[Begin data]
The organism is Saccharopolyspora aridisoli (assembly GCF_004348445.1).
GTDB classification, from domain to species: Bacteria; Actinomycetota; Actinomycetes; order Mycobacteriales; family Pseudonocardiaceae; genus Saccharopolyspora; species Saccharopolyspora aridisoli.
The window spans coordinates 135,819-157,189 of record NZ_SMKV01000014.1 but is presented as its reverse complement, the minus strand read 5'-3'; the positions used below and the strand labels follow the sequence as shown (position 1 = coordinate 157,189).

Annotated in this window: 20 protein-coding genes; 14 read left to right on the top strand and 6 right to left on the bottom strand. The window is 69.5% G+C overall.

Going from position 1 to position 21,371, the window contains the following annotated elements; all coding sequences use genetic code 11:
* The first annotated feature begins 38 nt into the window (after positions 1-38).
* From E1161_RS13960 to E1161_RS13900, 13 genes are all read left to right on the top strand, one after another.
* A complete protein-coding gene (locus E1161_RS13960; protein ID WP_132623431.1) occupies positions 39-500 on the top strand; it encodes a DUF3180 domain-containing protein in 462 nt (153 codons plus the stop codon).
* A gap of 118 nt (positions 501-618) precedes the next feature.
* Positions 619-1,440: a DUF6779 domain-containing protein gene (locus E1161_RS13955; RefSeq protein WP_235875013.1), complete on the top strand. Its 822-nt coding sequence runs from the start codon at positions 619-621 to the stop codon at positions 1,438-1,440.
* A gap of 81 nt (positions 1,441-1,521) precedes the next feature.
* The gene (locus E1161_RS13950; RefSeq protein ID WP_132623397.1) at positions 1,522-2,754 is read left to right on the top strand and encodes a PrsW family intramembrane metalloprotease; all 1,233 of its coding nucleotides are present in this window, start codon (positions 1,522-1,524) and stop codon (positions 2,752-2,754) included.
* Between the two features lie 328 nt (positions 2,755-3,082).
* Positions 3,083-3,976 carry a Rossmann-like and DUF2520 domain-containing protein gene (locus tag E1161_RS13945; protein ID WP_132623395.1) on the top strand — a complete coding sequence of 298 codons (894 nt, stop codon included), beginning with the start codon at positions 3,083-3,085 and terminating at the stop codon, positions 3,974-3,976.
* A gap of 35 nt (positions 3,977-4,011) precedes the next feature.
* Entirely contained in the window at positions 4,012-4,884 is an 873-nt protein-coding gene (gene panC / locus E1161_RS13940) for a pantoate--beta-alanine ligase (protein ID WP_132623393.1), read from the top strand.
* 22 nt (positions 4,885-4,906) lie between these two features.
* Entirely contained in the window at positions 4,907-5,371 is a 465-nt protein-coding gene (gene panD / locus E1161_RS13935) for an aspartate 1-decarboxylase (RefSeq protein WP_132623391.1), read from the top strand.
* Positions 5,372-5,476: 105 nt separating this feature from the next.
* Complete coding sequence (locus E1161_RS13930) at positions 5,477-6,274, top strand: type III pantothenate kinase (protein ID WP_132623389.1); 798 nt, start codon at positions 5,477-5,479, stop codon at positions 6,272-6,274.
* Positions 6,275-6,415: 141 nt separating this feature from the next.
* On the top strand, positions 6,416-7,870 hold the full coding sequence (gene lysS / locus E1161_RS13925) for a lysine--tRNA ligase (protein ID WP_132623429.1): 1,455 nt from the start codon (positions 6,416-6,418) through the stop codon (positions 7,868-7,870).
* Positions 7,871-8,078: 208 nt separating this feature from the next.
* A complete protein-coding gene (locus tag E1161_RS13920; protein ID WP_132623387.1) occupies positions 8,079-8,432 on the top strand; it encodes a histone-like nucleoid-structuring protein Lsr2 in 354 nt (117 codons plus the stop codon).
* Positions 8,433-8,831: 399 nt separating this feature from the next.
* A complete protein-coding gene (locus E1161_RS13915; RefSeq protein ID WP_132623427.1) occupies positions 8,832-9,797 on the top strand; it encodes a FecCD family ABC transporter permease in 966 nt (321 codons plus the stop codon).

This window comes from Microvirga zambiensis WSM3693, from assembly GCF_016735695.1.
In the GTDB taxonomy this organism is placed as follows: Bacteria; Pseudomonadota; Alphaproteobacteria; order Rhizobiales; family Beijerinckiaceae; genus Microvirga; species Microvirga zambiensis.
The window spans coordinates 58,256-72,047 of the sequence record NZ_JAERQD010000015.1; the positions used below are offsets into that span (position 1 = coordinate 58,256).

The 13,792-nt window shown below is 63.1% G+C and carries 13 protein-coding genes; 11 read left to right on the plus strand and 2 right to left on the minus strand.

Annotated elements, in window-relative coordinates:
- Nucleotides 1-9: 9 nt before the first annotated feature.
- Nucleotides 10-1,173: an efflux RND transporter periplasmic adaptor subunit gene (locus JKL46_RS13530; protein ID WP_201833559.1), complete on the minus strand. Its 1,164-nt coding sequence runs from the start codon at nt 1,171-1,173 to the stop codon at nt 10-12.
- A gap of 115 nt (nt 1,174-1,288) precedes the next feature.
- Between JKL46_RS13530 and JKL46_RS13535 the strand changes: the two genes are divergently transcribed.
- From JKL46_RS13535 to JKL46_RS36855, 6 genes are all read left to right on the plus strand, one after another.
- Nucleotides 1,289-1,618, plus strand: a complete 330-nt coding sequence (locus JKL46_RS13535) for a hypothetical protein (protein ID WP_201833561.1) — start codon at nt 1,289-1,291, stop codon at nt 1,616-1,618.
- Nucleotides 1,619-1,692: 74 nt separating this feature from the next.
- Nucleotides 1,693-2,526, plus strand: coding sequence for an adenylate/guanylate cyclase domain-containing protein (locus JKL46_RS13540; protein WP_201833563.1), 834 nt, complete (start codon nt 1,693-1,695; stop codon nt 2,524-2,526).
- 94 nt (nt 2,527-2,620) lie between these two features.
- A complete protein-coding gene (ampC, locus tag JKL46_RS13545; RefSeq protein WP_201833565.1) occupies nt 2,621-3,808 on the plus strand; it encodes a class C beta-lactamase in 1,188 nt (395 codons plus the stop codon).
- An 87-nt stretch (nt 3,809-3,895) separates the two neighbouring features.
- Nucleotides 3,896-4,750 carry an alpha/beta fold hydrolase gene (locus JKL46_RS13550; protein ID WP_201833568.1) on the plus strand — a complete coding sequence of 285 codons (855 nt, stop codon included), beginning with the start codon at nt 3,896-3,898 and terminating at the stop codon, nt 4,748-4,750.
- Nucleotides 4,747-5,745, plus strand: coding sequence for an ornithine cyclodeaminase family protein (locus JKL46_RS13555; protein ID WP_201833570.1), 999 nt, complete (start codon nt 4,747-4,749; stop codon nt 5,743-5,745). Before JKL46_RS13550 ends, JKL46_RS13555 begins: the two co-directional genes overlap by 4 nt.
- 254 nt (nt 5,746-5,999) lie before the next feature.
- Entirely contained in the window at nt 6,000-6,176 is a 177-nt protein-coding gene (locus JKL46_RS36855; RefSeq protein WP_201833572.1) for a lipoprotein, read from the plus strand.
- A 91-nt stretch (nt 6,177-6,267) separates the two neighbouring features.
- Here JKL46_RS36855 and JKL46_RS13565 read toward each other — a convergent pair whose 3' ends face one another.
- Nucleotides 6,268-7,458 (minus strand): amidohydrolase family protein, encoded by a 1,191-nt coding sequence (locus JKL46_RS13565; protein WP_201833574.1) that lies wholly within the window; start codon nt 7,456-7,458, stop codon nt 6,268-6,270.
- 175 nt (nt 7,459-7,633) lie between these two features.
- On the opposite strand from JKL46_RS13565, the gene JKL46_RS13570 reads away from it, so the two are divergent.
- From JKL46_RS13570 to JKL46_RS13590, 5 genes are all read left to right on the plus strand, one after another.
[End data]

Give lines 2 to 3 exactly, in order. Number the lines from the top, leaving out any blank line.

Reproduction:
GTDB classification, from domain to species: Bacteria; Actinomycetota; Actinomycetes; order Mycobacteriales; family Pseudonocardiaceae; genus Saccharopolyspora; species Saccharopolyspora aridisoli.
The window spans coordinates 135,819-157,189 of record NZ_SMKV01000014.1 but is presented as its reverse complement, the minus strand read 5'-3'; the positions used below and the strand labels follow the sequence as shown (position 1 = coordinate 157,189).